In later clinics, we moved the nutrition station to the first stop for a 20-minute session. Future clinics will have the veteran health education coordinator, care coordinator (Telehealth), medical librarian, and My HealtheVet coordinators see veterans right before the nutrition class.

Although the invitations stated that the veteran had to call to schedule an appointment, walk-ins are accommodated. However, due to time constraints, walk-ins are limited to five per session. If there are more than five walk-ins per session, they're given an appointment for the next clinic session. This also allows us to schedule walk-ins who were unable to attend the clinic being offered on that day.

As the clinic sessions progress, we continue to use a lessons learned approach to enhance the clinic and facilitate care. We also prioritize the lessons learned as we apply them to our long-range goals.

Figure. Performance ...
Figure. Performance ...
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Looking to the future

In the future, Northport VAMC hopes to implement shared medical appointments for veterans with diabetes and facilitate peer support groups. The goal is to increase the frequency of the Diabetes Wellness Clinic to once a month and extend it to the Community-Based Outpatient Clinics.

Through the formation of a Patient Education Resource Center and Healthy Living Centers, our aim is to enhance follow-up with our veterans with diabetes. Each clinic will continue to be discussed by the team and improvements will be implemented in subsequent clinics. We continue to look for ways to streamline the process and increase the number of veterans seen.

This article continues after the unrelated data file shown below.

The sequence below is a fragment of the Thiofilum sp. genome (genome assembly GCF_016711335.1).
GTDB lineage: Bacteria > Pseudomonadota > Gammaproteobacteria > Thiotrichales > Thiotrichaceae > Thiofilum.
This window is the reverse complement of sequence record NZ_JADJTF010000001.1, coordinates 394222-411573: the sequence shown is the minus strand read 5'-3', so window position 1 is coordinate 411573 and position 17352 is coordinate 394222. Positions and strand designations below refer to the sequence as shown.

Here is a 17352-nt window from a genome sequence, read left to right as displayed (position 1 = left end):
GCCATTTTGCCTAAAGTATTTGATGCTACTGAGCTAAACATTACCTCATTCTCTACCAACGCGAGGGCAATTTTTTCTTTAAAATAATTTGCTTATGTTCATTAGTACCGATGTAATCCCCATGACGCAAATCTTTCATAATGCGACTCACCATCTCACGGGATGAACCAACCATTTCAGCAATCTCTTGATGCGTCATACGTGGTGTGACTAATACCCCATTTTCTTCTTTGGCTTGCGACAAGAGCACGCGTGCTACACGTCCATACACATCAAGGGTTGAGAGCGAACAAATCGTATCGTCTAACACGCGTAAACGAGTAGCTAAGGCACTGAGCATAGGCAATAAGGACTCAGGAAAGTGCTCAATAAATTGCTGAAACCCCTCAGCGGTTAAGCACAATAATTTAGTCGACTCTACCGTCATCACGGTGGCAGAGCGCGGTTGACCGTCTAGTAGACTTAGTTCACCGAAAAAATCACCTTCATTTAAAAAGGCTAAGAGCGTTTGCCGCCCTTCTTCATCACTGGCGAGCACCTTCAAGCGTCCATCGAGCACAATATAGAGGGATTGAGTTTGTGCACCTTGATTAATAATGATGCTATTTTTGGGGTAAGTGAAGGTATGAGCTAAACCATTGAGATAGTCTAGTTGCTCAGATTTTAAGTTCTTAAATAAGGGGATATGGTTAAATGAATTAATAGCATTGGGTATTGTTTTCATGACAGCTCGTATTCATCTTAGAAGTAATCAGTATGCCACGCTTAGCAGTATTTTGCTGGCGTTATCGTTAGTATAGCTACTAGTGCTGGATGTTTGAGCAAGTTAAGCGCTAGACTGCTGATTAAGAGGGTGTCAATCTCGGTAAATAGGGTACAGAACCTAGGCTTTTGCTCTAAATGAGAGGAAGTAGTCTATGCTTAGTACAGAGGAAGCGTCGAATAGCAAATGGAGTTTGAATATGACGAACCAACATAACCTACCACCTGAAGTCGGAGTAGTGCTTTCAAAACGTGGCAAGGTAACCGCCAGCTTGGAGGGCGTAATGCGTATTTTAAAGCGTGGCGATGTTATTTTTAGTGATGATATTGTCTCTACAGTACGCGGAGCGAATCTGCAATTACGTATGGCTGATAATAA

Most of the veterans who've attended the clinic have seen a drop in their HgbA1c level. By working together, we can win the war on diabetes!

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cheat sheet

VA programs

* My HealtheVet is a web-based application designed specifically for veterans and their families. This site assists the veteran in interacting with his or her healthcare providers through the use of computer-based applications.

* Telehealth, also known as care coordination, is a program developed by the Department of Veteran Affairs that treats veterans at home using telecommunication technologies.

* The MOVE program is a weight management program designed by the National Center for Health Promotion and Disease Prevention to help veterans lose weight, keep it off, and improve their health.

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Learn more about it

U.S. Department of Veterans Affairs. 2011 VA Performance and Accountability Report. http://www.va.gov/budget/report/.

U.S. Department of Veterans Affairs. MOVE! Weight Management Program. http://www.move.va.gov/.

U.S. Department of Veterans Affairs. VHA Office of TeleHealth Services. http://www.telehealth.va.gov/.

© 2012 Lippincott Williams & Wilkins, Inc.